Made in Baja
The Lives of Farmworkers and Growers behind Mexico’s Transnational Agricultural Boom
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Much of the produce that Americans eat is grown in the Mexican state of Baja California, the site of a multibillion-dollar export agricultural boom that has generated jobs and purportedly reduced poverty and labor migration to the United States. But how has this growth affected those living in Baja? Based on a decade of ethnographic fieldwork, Made in Baja examines the unforeseen consequences for residents in the region of San Quintín. The ramifications include the tripling of the region’s population, mushrooming precarious colonia communities lacking basic infrastructure and services, and turbulent struggles for labor, civic, and political rights. Anthropologist Christian Zlolniski reveals the outcomes of growers structuring the industry around an insatiable demand for fresh fruits and vegetables. He also investigates the ecological damage—"watercide”—and the social side effects of exploiting natural resources for agricultural production. Weaving together stories from both farmworkers and growers, Made in Baja provides an eye-opening look at the dynamic economy developing south of the border.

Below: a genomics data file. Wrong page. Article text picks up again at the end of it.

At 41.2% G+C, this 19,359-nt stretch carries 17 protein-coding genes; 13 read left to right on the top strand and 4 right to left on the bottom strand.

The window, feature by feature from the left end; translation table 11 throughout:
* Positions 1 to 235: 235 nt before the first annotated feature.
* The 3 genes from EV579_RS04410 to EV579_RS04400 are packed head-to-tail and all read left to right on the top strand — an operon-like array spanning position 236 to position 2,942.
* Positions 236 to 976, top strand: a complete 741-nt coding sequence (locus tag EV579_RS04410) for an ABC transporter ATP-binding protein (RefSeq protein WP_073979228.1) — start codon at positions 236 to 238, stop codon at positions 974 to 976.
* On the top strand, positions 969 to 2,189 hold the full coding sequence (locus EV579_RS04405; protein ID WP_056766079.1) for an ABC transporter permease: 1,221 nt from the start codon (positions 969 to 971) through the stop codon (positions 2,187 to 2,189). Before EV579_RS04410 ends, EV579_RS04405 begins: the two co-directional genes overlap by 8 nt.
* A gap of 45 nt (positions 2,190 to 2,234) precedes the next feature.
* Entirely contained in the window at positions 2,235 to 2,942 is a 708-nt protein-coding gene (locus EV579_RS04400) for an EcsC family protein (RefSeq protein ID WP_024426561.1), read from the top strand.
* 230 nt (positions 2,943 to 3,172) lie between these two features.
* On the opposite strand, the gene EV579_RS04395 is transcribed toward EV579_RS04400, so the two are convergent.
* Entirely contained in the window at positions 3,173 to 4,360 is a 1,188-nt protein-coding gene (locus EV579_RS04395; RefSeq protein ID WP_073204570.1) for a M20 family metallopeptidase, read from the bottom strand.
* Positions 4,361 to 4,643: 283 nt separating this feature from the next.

Praise For Made in Baja: The Lives of Farmworkers and Growers behind Mexico’s Transnational Agricultural Boom…
"[T]his is an important and recommended book for anthropologists with a political economy orientation and interested in agriculture and capitalism beyond the topic of peasant studies."
— Anthropology Book Forum
University of California Press, 9780520300620, 272pp.
Publication Date: September 3, 2019
About the Author
Christian Zlolniski is Associate Professor of Anthropology and Director of the Center for Mexican American Studies at the University of Texas at Arlington. He is the author of Janitors, Street Vendors, and Activists: The Lives of Mexican Immigrants in Silicon Valley.